County weighs need for development verses preserving agriculture
A new boom of development projects in Marion County is rekindling decades old arguments about how to strike a balance between the county’s growth and preserving agricultural land.
Recently, the county denied one project that proposed building more than 200 units in the northwest area of the county and approved a scaled back project originally seeking 680 units near Summerfield.
The northwest project would have been surrounded by agricultural land off Northwest 60th Avenue. Just to the east of the proposed development is the expansive Ocala Palms Golf & County Club.
Northwest 60th Avenue served as a boundary between residential and agricultural land. But a few years ago, the county moved that boundary west to Northwest 80th Avenue.
Kimberleigh Dinkins, a senior planner with the county’s growth services, said the project generally fit the area, though there were concerns about open spaces and traffic access in the proposed plan.
“It’s an area we’re looking at specifically for additional employment opportunities. We know that the area is going to grow in the near future, and we need to be able to provide a number of housing types here,” Dinkins said.
But at least three county commissioners didn’t feel the area was ready for development citing the lack of services available.
Commissioner Craig Curry, however, had simpler reasons for not supporting the plan.
“It makes sense to develop it, but not yet,” Curry said. “I am not anti-growth but there are parts of it (the county), to me, we have to wrap our arms around and save for as long as we can.”
Commissioner Kathy Bryant, however, said the plan would start to fill in the gap of development between Ocala Palms and the Worth Equestrian Center off Northwest 80th Avenue.
But Commissioner Carl Zalak preferred the county take a closer look at growth options for the area to better identify an overall development plan.
In the end, the commission voted 3-2 to deny the development. Commissioner Jeff Gold joined Curry and Zalak in voting against, while Commissioner Michelle Stone and Bryant voted for the plan.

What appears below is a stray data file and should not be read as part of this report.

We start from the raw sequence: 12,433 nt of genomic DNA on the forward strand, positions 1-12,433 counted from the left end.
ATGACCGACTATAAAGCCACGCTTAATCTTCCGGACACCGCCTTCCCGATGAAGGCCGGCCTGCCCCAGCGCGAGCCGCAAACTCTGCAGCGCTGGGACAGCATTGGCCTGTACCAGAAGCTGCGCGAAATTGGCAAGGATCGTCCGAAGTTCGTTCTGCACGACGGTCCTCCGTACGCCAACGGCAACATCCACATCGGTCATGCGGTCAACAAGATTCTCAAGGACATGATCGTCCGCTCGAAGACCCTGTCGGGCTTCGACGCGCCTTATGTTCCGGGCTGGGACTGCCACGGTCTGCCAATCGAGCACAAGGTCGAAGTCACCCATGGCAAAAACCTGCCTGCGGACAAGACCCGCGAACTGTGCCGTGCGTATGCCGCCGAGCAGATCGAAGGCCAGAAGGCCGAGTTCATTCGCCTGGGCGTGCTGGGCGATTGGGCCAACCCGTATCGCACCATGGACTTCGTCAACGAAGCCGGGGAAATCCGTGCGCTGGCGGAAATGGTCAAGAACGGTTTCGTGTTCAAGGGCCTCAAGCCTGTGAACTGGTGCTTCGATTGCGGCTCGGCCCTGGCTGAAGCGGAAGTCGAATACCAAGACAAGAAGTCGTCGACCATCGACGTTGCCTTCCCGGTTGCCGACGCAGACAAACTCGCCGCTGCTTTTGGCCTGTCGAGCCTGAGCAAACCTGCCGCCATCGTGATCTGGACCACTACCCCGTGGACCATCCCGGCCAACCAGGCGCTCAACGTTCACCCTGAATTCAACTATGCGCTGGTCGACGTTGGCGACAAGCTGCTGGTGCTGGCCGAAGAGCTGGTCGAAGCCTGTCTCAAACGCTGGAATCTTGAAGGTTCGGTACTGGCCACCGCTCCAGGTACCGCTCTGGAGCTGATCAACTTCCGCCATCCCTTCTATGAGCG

The commission also faced another development plan calling for 680-unit residential development called Carissa Oaks on property adjacent to mostly rural property near Summerfield.
While the 82 acres near Summerfield was already zoned for industrial, commercial and professional offices, the property sat undeveloped for more than 15 years. The plan for 62 two-story quadplexes and nine three-story apartment buildings faced objections from some in the area who worried about the concentration of homes and the effect on traffic, schools and other resources.
The commission eventually voted 3-2 to approve development of 66 acres. The approval came after the property owner withdrew plans to build 136 units on 16 acres on Southeast 135th Street.
This time it was Stone and Bryant who voted against the plan, with Bryant citing her concern of school overcrowding and overburdening the Belleview water system.
Planning for future growth is a constant moving target.
The county plans a strategic workshop in July to discuss the latest 5-year comprehensive plan.
Years ago, the debate revolved around the development along State Road 200. With a few exceptions, little open land remains and most of those have development plans in place. The former Winding Oaks farm, which once included Tartan Farms, at the corner of Southwest 60th Avenue and SR 200 was the last working horse farm. It closed in 2014. Recently, an amended plan to build about 3,000 homes on the 980 acres of Winding Oaks was approved by the city.
In an attempt to preserve other horse farms, the county established the Farmland Preservation Area in 2005, which covers about 190,000 acres of land in northwest Marion County.
But in 2017, the commission moved the FPA boundary west to accommodate about 1,000 acres of the WEC project. Last year, WEC developer, RLR Investments, wanted to chip away at the FPA with plans to develop 280 acres in the boundary. That plan was turned down, but the challenge to the boundary keeps groups like Horse Farms Forever busy.
“It’s important that we balance economic development with protecting the very thing that makes Ocala unique – its horse farms and open spaces… There is already ample land in Marion County for economic development as over 55 square miles is permitted for development,” said Busy Shires, director of conservation strategies for HFF.